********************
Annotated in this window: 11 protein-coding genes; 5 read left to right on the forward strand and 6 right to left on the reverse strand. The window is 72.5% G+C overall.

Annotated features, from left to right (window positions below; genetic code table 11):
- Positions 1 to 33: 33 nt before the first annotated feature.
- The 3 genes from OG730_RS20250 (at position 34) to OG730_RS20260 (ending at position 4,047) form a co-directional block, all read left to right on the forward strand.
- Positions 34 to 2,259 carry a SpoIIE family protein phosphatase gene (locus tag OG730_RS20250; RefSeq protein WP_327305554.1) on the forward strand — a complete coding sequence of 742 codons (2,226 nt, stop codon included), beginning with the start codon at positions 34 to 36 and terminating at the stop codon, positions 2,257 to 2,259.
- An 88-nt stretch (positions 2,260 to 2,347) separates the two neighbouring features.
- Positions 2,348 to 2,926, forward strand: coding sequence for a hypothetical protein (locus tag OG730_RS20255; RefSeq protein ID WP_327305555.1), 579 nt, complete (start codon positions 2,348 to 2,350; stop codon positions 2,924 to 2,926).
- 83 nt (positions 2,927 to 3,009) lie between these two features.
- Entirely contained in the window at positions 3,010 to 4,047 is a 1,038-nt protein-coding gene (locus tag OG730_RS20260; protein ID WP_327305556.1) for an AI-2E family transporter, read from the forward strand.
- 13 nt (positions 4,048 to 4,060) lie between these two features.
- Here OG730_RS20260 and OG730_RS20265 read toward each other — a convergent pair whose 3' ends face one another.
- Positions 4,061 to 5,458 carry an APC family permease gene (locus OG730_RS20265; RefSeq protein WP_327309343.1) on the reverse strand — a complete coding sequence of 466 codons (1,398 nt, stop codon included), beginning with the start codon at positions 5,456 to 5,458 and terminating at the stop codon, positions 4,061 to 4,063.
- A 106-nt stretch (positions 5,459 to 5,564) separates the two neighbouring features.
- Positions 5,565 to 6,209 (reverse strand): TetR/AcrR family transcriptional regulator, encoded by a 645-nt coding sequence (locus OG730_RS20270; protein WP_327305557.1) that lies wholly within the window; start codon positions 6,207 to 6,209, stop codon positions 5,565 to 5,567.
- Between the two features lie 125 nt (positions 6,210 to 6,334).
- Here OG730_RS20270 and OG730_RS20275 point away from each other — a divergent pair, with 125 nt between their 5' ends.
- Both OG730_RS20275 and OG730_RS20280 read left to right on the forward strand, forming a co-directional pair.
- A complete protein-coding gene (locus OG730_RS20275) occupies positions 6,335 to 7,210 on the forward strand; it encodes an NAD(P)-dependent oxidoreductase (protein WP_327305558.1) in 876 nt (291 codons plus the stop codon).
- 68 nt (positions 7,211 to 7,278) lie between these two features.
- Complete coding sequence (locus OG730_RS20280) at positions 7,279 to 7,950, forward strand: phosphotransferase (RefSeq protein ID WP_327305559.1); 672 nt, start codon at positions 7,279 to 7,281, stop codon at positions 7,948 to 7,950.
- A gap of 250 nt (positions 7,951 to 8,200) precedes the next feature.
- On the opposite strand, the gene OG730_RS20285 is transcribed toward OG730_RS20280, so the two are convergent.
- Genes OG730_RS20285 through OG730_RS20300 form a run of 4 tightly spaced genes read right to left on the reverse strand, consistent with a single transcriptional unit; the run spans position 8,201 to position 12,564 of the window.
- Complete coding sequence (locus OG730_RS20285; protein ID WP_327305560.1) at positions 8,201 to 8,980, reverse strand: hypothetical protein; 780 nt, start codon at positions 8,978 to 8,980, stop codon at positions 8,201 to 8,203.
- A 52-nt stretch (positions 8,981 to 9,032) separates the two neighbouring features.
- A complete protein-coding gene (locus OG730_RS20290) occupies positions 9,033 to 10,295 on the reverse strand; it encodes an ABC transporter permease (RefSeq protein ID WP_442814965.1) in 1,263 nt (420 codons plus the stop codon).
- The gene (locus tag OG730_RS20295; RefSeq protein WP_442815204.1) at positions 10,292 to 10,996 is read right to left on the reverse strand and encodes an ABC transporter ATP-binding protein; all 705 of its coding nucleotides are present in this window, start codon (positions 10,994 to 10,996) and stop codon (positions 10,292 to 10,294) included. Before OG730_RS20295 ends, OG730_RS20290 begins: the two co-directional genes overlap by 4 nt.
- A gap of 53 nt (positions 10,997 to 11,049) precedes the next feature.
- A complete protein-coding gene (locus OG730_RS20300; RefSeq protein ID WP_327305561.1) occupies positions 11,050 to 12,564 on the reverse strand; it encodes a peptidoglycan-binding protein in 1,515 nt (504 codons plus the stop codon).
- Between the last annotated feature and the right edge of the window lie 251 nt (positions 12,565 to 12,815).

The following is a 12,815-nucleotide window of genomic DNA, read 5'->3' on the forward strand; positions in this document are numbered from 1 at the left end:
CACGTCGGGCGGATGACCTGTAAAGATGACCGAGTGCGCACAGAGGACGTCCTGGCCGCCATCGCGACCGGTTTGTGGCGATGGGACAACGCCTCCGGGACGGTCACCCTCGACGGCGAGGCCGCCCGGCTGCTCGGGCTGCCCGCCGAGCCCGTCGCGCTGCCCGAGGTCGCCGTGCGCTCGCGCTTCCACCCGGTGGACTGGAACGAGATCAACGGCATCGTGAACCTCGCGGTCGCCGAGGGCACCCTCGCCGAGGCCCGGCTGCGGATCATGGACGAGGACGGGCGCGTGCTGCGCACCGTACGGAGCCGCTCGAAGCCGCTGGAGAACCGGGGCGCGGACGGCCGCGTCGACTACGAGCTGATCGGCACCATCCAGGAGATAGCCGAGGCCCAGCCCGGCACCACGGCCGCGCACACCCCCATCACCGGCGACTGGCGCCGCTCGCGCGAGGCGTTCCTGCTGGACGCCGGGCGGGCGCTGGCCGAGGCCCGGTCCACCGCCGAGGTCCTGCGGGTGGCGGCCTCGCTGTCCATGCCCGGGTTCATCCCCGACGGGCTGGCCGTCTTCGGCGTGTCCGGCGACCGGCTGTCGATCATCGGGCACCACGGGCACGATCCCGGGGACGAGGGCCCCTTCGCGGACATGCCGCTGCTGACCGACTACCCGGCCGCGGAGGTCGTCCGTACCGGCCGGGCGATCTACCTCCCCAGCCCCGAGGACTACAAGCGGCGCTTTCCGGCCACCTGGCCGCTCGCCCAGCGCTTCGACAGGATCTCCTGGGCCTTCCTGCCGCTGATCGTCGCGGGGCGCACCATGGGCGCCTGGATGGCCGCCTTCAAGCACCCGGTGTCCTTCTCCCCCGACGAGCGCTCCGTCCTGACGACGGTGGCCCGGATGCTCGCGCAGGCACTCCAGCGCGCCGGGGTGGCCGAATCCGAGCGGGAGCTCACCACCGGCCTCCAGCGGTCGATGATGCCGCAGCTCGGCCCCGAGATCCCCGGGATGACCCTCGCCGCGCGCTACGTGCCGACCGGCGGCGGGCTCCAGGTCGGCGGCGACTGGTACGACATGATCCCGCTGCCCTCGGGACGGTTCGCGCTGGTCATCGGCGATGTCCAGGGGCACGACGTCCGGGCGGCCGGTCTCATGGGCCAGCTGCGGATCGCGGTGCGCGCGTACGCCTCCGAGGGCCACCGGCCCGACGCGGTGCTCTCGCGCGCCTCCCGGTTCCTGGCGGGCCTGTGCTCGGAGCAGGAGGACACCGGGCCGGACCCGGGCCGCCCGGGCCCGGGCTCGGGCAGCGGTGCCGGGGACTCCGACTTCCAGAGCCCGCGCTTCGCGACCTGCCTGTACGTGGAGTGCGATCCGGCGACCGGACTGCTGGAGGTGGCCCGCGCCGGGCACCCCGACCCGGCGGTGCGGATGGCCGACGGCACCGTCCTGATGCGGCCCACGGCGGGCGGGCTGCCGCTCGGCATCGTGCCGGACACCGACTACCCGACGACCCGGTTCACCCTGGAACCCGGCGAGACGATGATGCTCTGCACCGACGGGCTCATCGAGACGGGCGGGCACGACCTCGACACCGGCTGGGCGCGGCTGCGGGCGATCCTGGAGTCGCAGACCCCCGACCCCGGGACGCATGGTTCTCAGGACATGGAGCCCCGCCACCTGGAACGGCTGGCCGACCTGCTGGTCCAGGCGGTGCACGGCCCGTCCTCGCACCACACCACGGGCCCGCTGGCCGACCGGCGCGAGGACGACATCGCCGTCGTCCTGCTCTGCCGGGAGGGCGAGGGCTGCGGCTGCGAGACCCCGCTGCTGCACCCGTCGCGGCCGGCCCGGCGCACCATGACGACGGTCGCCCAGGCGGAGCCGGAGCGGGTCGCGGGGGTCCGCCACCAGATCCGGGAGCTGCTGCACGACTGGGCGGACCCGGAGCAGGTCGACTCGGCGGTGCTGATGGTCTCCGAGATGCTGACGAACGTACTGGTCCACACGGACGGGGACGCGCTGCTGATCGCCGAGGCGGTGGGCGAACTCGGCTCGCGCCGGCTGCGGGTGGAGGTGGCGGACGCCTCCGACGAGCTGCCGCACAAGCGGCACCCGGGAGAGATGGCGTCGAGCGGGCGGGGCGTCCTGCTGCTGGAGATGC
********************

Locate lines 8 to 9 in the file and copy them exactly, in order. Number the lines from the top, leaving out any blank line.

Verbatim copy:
- 83 nt (positions 2,927 to 3,009) lie between these two features.
- Entirely contained in the window at positions 3,010 to 4,047 is a 1,038-nt protein-coding gene (locus tag OG730_RS20260; protein ID WP_327305556.1) for an AI-2E family transporter, read from the forward strand.